Familiarization with evidence-based clinical recommendations and consensus guidelines may help equip physicians to educate their patients with rosacea regarding the most efficacious, cost-effective treatment options available, according to the results gathered from use of a validated self-assessment tool to document the severity of rosacea and to inquire into expenditures related to rosacea therapy. The results of this analysis were published in Dermatologic Clinics.
The recalcitrant nature of rosacea to various treatments may encourage patients to spend exorbitant amounts of money on unsubstantiated treatment regimens in an effort to attain relief of symptoms. The investigators sought to examine the relationship between disease severity and treatment costs across several demographic and socioeconomic strata among patients with rosacea.
A total of 478 adult patients with rosacea met study criteria, with surveys ultimately mailed to 412 patients. In all, 195 surveys were completed and analyzed. All of the survey respondents completed a validated self-assessment tool, in which patients selected images that corresponded with the severity of their symptoms. Among the categories included were erythema, papulopustular lesions, ocular symptoms, and nasal involvement. Scores on the self-assessment tool ranged from 2 (the least severe) to 8 (the most severe). Participants also responded to questions regarding out-of-pocket treatment costs associated with rosacea.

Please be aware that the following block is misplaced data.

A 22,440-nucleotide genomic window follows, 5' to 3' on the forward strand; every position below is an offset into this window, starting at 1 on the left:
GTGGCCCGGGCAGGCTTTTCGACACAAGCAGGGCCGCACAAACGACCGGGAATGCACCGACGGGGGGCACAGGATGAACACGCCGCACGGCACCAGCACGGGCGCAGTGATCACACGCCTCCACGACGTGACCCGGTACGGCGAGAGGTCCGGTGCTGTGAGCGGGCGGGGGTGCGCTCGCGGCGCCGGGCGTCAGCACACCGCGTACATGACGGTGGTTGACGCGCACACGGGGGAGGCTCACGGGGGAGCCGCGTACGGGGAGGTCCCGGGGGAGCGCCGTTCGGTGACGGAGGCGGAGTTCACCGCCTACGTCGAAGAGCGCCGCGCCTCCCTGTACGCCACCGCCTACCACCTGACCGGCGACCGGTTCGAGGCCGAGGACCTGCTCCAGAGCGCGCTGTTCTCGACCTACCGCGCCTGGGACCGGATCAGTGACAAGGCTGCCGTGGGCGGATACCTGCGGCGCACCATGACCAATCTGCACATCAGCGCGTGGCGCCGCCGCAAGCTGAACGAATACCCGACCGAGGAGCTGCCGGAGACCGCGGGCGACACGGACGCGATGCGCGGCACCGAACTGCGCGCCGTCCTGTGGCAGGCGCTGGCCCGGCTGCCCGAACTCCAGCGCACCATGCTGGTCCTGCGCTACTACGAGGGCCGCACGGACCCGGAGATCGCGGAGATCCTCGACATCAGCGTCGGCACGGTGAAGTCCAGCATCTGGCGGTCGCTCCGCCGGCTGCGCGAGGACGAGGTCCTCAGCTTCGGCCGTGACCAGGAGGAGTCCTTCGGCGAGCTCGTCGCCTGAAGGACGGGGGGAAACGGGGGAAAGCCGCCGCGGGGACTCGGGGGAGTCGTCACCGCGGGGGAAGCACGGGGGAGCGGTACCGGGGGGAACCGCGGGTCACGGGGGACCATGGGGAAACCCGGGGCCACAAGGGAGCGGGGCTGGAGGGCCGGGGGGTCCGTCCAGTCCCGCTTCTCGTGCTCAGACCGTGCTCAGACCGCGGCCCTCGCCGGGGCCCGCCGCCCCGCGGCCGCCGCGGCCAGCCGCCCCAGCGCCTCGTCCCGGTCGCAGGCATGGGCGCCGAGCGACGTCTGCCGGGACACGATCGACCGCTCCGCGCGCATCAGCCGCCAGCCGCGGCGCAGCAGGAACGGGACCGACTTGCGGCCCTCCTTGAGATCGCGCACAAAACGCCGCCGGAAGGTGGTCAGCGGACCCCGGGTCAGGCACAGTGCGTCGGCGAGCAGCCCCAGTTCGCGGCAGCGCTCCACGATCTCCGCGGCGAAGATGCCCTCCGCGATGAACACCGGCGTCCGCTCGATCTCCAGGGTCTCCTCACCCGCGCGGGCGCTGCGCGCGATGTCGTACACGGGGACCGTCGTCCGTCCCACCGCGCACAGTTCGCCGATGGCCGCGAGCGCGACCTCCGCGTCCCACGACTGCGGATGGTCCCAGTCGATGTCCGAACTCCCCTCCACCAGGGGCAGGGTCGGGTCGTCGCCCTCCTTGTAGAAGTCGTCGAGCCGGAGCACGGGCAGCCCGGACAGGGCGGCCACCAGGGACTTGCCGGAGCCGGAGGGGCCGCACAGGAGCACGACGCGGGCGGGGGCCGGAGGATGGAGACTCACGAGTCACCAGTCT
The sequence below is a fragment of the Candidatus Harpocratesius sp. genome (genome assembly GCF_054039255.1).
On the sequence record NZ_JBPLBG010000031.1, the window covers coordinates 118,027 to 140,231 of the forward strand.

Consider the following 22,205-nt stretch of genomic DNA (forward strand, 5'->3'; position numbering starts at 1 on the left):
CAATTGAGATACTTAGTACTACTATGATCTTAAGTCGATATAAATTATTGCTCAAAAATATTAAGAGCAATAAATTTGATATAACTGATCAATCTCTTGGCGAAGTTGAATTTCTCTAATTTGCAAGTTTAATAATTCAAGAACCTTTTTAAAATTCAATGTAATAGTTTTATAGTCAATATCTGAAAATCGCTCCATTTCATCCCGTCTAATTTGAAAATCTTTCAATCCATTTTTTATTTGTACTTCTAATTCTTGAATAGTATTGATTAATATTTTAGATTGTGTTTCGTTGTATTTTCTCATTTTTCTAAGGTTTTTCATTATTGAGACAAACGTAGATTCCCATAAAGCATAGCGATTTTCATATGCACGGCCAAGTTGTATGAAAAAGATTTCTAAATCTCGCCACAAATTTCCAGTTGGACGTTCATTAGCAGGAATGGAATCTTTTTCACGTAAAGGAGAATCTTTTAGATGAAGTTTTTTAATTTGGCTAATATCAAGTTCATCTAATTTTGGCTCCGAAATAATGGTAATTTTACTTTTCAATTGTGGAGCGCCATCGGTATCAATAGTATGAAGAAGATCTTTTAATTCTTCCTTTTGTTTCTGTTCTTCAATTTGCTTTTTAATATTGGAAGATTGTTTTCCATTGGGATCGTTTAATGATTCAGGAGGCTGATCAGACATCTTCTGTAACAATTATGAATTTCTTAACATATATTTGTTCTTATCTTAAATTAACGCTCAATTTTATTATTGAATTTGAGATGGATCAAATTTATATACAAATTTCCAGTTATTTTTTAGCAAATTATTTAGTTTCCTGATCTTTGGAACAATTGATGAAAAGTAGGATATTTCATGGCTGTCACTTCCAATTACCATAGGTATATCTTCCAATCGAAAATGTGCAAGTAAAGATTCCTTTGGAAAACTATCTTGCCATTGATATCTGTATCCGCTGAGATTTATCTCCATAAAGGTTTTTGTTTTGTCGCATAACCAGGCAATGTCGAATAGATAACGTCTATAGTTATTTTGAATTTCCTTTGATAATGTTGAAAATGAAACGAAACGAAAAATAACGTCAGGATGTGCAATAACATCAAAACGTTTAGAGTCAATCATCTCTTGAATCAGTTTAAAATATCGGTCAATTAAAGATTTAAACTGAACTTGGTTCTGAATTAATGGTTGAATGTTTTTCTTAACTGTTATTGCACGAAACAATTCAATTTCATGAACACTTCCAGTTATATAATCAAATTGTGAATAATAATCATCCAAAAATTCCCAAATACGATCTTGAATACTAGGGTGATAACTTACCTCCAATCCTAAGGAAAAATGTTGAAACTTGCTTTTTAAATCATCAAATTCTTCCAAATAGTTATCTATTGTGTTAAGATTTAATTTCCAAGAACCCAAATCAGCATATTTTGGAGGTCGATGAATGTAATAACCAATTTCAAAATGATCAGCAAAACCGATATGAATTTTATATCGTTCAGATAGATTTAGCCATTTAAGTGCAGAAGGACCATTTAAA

Among survey respondents, a significant relationship was reported between disease severity and amount of monthly expenditures on rosacea treatments (P =.013). The highest mean amount spent by patients was among those with severity levels 6 and 7. A significant relationship was also observed between disease severity and household income, with patients with higher levels of disease severity having lower household incomes (P <.0001).
The investigators concluded that it is critical for patients with rosacea to receive the most efficacious treatments available. Future studies that examine individual benefits and assess rosacea severity among those with similar insurance plans might help inform the need for better coverage options, particularly if increased rosacea severity prevails among lower income households.
Turbeville JG, Alinia H, Tuchayi SM, et al. Patient costs associated with rosacea. Dermatol Clin. 2018;36(2):167-170.